Being in a relationship allows them to promote threesomes to clients, for which they charge $120. “We’ve got it down to an art,” Candyss says. The client watches the two of them for 30 minutes, then one of them goes into the bathroom and the client has sex with the other. Tina says sometimes a client will express remorse to his regular “date” for going with her partner. “They don’t realize that you’re the lucky one if you don’t have to,” she says.
Candyss talks about finding work as a cook or, if not, as a dominatrix. The latter can pay $300 an hour. Candyss says she hates men, and so inflicting pain and humiliation—both legal, unlike sex—would not be a problem.
Tina wants to work on her art. Her drawing of a labrador takes pride of place above their bed. When the two of them were in jail together, Tina “kept us in commissary,” Candyss recalls, doing drawings for other inmates. “I want to nurture that talent.”
In the early spring of 2012, Candyss and Tina tried to quit prostitution, living in a stairwell near 2100 South and panhandling. The experiment didn’t work. Holding up a sign saying they needed help getting out of the state “was lying,” Candyss says, and it didn’t sit right with her. “My perspective is I’m trying to take care of myself; I’m not on welfare.”
The Will to Leave
Organized crime trafficking in women and children for sex is receiving increasing media attention, in part because those who are forced into sex work and moved from state to state are clearly identifiable as victims. With prostitutes, however, there is a perception that they’ve simply chosen “the world’s oldest profession.”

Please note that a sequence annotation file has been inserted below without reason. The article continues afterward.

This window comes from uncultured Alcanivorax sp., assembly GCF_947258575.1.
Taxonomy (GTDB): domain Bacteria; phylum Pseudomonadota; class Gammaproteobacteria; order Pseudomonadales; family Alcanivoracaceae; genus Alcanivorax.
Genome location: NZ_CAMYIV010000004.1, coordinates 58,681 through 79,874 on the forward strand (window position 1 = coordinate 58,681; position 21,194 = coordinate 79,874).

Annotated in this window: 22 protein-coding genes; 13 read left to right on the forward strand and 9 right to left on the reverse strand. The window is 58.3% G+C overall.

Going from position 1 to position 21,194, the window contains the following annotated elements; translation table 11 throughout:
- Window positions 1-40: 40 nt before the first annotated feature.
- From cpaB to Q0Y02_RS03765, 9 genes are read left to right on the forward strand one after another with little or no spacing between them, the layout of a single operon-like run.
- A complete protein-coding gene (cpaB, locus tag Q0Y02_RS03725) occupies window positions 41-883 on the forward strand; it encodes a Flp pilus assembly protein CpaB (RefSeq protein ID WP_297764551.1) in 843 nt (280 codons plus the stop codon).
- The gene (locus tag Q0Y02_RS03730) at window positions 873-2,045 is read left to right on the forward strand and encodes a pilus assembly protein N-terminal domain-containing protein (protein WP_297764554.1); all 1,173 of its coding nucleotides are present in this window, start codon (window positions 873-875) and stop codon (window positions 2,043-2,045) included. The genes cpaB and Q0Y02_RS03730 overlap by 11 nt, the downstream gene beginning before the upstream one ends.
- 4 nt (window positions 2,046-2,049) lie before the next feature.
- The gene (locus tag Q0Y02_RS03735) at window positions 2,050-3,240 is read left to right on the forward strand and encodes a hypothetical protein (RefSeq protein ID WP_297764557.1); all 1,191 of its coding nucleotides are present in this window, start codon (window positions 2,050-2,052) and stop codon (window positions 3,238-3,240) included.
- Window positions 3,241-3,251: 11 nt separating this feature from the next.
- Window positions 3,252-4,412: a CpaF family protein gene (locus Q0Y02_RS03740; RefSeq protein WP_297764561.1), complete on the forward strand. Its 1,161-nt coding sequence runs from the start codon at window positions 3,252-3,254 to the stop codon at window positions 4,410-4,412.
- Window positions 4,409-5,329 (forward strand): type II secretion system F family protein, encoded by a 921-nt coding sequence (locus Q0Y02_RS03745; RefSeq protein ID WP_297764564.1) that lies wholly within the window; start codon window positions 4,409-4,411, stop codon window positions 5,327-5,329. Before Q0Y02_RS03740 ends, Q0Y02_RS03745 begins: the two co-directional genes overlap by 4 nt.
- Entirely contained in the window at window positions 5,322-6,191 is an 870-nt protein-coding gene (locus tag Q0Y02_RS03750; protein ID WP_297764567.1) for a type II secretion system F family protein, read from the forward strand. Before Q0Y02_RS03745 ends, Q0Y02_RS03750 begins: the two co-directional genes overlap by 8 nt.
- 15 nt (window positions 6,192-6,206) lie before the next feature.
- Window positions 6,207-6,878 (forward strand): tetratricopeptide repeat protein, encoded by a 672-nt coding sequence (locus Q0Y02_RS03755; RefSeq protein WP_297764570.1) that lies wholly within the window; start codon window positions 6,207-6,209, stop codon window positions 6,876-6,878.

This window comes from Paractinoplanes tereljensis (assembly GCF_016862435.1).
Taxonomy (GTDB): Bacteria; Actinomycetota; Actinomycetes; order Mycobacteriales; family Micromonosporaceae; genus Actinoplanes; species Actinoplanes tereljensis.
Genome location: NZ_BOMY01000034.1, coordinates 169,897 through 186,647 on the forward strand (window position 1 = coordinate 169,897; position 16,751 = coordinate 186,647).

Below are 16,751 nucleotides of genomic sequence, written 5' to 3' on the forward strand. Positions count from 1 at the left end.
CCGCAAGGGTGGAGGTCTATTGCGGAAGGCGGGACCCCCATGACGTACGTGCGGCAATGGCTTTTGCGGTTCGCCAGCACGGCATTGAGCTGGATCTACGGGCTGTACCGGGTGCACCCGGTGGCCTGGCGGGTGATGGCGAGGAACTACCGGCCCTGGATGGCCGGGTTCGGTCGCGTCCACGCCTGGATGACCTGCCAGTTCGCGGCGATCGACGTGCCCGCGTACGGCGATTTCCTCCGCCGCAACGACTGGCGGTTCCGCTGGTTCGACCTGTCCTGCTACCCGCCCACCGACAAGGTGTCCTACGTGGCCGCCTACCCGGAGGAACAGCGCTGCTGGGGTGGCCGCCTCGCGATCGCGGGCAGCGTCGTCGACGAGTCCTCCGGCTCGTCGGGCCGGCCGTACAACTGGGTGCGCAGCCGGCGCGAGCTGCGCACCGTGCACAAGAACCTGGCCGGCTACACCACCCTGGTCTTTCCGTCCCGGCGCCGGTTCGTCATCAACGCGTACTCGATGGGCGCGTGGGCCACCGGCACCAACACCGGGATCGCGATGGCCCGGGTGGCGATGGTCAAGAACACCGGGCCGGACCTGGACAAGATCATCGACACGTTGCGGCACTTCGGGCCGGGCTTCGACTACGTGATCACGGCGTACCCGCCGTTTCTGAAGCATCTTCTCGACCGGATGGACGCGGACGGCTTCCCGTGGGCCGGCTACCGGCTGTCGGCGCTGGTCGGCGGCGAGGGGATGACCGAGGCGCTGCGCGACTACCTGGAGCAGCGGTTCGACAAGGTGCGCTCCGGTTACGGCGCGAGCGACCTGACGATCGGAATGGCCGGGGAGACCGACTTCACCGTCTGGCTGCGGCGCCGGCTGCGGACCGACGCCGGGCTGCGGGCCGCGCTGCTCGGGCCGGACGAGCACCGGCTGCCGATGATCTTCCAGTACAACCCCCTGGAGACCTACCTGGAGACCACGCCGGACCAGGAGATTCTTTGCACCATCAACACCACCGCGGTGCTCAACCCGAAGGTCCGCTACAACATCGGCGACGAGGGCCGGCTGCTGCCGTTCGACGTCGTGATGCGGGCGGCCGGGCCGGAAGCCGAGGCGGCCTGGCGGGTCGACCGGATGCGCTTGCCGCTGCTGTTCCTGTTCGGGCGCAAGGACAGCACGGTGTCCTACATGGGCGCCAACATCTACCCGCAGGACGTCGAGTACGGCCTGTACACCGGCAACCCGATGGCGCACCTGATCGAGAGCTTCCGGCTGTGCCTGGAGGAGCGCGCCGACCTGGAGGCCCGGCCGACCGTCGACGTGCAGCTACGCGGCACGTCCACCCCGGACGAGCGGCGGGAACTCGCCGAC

That prostitutes “share the same title” as those forced into sex work “but don’t share the same [state and federal] benefits infuriates me,” Fourth Street Clinic’s Hunt says.
That isn’t the only double standard. Men who are arrested by Salt Lake City Police Department for soliciting sex can avoid jail time by taking a 10-week course and paying a fine; it’s also possible to have the conviction expunged from their records. Prostitutes, on the other hand, receive neither treatment in lieu of jail nor a clean record. Instead, Candyss says, prostitutes face a life of arrests, warrants, running from the law and jail time. “We don’t get it expunged,” she says.
Debra Daniels runs the “johns” program for the Salt Lake City Prosecutor’s Office. She says the lack of resources for prostitutes has long troubled her. “When the result of all of those traumas in [women’s] lives leads them to seeing selling their bodies as an alternative, then we blame them.” Prostitutes, she says, “are probably one of the last groups of women we [as a society] want to help.”
Hunt says that has to change. “There needs to be a system in place where if a sex worker, male or female, wants help, then it’s available, so they have a real chance at getting out.”